In the context of chronic diseases, patient's health evolution is often evaluated through the study of longitudinal markers and major clinical events such as relapses or death. Dynamic predictions of such types of events may be useful to improve patients management all along their follow-up. Dynamic predictions consist of predictions that are based on information repeatedly collected over time, such as measurements of a biomarker, and that can be updated as soon as new information becomes available. Several techniques to derive dynamic predictions have already been suggested, and computation of dynamic predictions is becoming increasingly popular. In this work, we focus on assessing predictive accuracy of dynamic predictions and suggest that using an R2 -curve may help. It facilitates the evaluation of the predictive accuracy gain obtained when accumulating information on a patient's health profile over time. A nonparametric inverse probability of censoring weighted estimator is suggested to deal with censoring. Large sample results are provided, and methods to compute confidence intervals and bands are derived. A simulation study assesses the finite sample size behavior of the inference procedures and illustrates the shape of some R2 -curves which can be expected in common settings. A detailed application to kidney transplant data is also presented.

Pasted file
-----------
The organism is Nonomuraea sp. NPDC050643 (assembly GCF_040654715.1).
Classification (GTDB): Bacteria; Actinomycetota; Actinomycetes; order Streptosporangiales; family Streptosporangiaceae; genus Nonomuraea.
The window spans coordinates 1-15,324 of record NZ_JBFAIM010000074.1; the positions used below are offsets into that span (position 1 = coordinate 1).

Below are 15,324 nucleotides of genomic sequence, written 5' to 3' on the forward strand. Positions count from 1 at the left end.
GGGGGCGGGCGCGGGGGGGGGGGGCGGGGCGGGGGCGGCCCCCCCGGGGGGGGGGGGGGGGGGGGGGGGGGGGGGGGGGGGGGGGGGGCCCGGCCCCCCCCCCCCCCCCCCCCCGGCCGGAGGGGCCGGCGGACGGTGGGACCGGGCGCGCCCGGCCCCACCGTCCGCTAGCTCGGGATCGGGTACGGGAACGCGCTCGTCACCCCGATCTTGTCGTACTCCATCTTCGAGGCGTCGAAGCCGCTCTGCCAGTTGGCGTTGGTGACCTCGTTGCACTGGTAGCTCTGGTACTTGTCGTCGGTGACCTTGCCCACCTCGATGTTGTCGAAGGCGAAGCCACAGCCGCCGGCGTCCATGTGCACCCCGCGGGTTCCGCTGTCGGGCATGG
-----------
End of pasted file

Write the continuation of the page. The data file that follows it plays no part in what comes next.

Keywords: joint models; landmarking; longitudinal data; prediction modeling; predictive accuracy; survival analysis.
Copyright © 2017 John Wiley & Sons, Ltd.